Apparently she meant it as a joke.  I meant it as a joke, too, when I told her her husband’s tits were bigger than hers.

I’m in no hurry to flunk the test for the third time and neither is my husband.  Sure, number 3 might be the charm, but higher powers seem to be agreeing with us on two being the magic number.  Meaning my ob-gyn and my cardiologist.  The only way I will be allowed to deliver any future child is through cesarean surgery and the pills I pop for my tachycardia are harmful to a growing fetus.

Let’s see.  Stop taking potentially life saving medicine and be carved up like a Christmas turkey, or shut down the baby making factory and be a good mom to the kids I already have?

If anything I’d say God was telling me to keep my uterus to myself.  Okay, God, I get your message.  Sheesh. Now stop sending me those nightmares where I’m giving birth to the Antichrist.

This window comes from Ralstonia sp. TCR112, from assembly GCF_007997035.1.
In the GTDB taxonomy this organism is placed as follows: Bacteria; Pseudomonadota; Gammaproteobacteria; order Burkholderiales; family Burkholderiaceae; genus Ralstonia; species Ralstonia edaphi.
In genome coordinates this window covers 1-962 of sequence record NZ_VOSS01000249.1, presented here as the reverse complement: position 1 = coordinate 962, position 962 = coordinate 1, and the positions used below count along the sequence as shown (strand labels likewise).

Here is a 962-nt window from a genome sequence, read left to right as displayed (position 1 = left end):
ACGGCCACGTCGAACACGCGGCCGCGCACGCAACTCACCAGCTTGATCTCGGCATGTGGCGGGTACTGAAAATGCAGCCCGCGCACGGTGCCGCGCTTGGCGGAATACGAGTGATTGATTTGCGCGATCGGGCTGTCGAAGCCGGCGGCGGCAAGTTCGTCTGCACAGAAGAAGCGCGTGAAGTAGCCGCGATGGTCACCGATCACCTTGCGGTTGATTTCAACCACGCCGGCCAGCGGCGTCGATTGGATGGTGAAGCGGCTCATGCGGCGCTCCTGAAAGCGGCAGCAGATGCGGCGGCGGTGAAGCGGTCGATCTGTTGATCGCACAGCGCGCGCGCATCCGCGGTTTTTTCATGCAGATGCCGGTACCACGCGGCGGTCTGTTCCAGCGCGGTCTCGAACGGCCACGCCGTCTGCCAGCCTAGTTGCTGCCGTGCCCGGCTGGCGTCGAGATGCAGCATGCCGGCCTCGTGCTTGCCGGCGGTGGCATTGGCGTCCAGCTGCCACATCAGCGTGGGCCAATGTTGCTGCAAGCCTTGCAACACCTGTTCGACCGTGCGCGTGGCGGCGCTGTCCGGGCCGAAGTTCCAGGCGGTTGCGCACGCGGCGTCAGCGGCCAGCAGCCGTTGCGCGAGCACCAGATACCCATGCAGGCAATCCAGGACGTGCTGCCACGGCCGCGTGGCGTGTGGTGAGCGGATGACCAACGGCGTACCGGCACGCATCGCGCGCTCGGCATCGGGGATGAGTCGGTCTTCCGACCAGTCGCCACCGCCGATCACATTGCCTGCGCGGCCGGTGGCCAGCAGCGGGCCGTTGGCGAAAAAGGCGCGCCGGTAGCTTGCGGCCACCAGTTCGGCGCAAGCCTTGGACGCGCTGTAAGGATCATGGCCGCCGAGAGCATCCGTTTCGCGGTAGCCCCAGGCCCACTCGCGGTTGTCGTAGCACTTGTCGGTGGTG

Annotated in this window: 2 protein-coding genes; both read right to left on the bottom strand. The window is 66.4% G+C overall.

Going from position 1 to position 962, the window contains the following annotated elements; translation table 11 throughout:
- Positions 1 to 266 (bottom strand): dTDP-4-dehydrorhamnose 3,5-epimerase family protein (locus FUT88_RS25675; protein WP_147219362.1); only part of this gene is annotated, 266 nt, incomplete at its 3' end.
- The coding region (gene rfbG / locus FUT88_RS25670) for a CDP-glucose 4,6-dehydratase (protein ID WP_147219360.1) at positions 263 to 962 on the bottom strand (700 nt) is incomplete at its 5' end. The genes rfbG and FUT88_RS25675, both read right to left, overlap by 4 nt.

For richer or for poorer, but not during the Colts game

Prayers for the tragedy in France.  “Peace cannot be achieved through violence, it must be attained through understanding” – Ralph Waldo Emerson.

Welcome to the newly renovated The View Through The Window.  I was getting tired of that old theme and I like to switch things up now and then.  I hope you like this new blog style as much as I do.  Now back to our regularly scheduled blog post.

He’s the good cop to your bad cop.  The fun loving parent to your disciplinarian.  The one who sneaks your kids candy during time outs.  I quote, “Daddy’s awesome and you suck.”

Point noted.

Husbands.  You gotta love em.  And because we love them, let’s start with all the things they do that make them wonderful :

-He comes home after work.

Moving on.

I’m just kidding.  We all know husbands do a lot more good than just come home from work.  Let’s add to the list.

-He comes straight home from work.

Still kidding.  Don’t get your boxers in a bunch.  The real list follows :

-He comes straight home from work to a crabby wife and hyper kids, yet still manages to remain upbeat.

-Is tired as hell but tells you to take a break.

-Knows exactly what to do when you’re angry.  When I’m mad at him, my husband starts cleaning.  He strongly believes that cleanliness is next to godliness because it prevents your wife from doing that head turning thing from the Exorcist.

-Doesn’t question the logic behind why I can be as grumpy as I want but he gets in trouble for not smiling enough.